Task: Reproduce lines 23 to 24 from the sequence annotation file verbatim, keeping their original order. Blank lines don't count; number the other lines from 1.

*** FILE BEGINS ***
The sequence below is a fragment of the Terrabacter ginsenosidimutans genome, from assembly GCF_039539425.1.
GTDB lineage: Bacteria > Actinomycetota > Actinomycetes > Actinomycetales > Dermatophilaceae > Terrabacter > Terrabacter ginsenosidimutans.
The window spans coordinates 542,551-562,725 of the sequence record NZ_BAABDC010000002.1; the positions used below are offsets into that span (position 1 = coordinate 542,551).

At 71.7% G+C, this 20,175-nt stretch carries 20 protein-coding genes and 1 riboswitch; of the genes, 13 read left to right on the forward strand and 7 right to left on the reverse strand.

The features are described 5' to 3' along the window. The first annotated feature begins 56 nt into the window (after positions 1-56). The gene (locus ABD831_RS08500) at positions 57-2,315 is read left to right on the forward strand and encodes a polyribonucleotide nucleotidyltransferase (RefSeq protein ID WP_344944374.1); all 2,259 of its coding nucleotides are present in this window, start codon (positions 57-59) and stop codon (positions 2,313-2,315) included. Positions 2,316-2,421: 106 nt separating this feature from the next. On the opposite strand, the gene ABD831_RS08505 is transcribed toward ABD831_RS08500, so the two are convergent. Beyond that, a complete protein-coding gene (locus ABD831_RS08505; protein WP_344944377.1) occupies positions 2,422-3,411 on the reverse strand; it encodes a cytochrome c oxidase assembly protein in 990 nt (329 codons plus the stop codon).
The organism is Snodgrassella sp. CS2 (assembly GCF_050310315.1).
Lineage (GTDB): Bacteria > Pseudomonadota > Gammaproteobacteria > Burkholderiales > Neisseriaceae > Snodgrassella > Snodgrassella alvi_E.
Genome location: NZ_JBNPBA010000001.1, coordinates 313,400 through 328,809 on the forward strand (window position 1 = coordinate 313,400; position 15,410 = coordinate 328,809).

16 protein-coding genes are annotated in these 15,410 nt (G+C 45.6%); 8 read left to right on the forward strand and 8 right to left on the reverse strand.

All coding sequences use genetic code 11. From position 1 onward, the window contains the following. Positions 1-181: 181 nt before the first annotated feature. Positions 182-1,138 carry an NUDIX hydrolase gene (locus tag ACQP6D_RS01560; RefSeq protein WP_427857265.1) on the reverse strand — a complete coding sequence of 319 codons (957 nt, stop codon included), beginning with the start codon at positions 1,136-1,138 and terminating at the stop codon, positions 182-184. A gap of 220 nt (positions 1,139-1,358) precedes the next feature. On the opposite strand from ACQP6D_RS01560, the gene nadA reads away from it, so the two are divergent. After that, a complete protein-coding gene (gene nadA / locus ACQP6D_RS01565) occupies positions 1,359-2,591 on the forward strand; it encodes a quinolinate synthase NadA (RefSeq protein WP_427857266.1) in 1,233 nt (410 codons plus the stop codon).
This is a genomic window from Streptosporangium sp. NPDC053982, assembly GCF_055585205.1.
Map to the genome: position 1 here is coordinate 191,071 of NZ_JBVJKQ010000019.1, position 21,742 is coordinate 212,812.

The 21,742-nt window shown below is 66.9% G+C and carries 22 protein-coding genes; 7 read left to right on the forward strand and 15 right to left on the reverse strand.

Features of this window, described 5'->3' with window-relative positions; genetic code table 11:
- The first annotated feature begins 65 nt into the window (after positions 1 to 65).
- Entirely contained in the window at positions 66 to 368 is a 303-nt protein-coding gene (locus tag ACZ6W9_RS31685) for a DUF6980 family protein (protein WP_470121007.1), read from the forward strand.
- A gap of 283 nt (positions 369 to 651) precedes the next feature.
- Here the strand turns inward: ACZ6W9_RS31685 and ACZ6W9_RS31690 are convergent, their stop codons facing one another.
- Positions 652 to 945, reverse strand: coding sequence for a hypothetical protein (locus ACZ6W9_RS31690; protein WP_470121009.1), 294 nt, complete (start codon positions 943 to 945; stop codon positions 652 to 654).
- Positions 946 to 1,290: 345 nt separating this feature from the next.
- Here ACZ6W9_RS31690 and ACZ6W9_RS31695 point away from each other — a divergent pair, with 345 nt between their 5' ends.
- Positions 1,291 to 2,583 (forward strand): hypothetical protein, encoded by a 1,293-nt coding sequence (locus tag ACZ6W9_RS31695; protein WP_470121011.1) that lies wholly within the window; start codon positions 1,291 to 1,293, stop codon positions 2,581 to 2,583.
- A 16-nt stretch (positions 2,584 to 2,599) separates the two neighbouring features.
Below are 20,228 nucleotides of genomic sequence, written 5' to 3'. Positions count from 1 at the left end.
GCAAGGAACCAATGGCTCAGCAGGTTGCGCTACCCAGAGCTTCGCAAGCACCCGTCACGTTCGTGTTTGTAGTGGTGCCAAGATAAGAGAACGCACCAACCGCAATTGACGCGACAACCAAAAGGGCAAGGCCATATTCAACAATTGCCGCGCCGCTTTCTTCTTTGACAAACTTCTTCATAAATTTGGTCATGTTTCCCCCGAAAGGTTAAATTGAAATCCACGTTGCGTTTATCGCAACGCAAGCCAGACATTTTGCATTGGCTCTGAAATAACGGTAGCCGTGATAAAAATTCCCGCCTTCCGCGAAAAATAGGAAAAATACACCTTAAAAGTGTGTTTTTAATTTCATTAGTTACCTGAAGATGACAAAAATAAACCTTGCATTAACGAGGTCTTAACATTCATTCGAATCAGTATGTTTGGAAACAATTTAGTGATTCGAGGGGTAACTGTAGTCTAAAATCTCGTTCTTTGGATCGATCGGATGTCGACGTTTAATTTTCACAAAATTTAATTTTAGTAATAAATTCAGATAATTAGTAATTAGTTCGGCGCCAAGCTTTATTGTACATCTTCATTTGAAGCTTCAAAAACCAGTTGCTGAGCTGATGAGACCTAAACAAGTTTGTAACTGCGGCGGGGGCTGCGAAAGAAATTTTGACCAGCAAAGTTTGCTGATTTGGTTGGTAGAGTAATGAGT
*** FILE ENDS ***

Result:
- A 16-nt stretch (positions 2,584 to 2,599) separates the two neighbouring features.
Below are 20,228 nucleotides of genomic sequence, written 5' to 3'. Positions count from 1 at the left end.